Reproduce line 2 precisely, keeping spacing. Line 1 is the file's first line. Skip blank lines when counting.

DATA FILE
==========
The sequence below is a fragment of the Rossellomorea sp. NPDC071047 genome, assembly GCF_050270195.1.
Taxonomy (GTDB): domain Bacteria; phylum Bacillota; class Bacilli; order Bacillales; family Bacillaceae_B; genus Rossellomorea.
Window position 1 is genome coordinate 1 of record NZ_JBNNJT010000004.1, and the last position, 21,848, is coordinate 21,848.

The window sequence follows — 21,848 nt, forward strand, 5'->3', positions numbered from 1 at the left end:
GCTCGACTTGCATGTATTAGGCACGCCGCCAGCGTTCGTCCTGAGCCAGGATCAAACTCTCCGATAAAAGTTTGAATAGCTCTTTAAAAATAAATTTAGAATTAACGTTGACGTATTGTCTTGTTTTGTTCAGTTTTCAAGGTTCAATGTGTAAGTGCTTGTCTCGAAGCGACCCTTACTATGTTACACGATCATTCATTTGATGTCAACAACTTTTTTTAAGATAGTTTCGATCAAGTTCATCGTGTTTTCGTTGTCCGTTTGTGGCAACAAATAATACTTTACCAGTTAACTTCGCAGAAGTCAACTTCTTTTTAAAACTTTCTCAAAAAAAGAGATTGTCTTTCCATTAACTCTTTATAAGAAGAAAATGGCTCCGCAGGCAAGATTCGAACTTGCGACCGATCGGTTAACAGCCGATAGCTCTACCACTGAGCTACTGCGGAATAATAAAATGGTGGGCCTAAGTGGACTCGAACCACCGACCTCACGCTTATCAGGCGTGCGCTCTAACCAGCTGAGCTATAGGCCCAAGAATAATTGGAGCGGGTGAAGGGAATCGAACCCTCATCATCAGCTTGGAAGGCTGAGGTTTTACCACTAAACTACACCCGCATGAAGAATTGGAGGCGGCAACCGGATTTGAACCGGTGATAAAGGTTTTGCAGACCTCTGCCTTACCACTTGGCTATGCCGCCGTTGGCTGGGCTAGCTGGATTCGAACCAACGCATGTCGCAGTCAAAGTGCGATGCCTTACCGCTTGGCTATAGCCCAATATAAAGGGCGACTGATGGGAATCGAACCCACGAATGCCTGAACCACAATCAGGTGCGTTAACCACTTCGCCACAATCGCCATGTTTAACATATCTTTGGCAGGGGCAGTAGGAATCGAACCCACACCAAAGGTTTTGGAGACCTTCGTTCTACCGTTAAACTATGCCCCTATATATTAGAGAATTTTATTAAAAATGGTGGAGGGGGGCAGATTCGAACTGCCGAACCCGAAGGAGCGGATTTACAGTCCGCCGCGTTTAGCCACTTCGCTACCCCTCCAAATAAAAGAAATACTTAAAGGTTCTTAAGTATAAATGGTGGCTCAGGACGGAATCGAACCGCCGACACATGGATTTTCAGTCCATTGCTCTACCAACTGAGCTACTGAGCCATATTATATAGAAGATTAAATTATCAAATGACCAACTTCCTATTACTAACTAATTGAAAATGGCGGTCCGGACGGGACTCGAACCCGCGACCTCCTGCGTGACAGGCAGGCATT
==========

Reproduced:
Taxonomy (GTDB): domain Bacteria; phylum Bacillota; class Bacilli; order Bacillales; family Bacillaceae_B; genus Rossellomorea.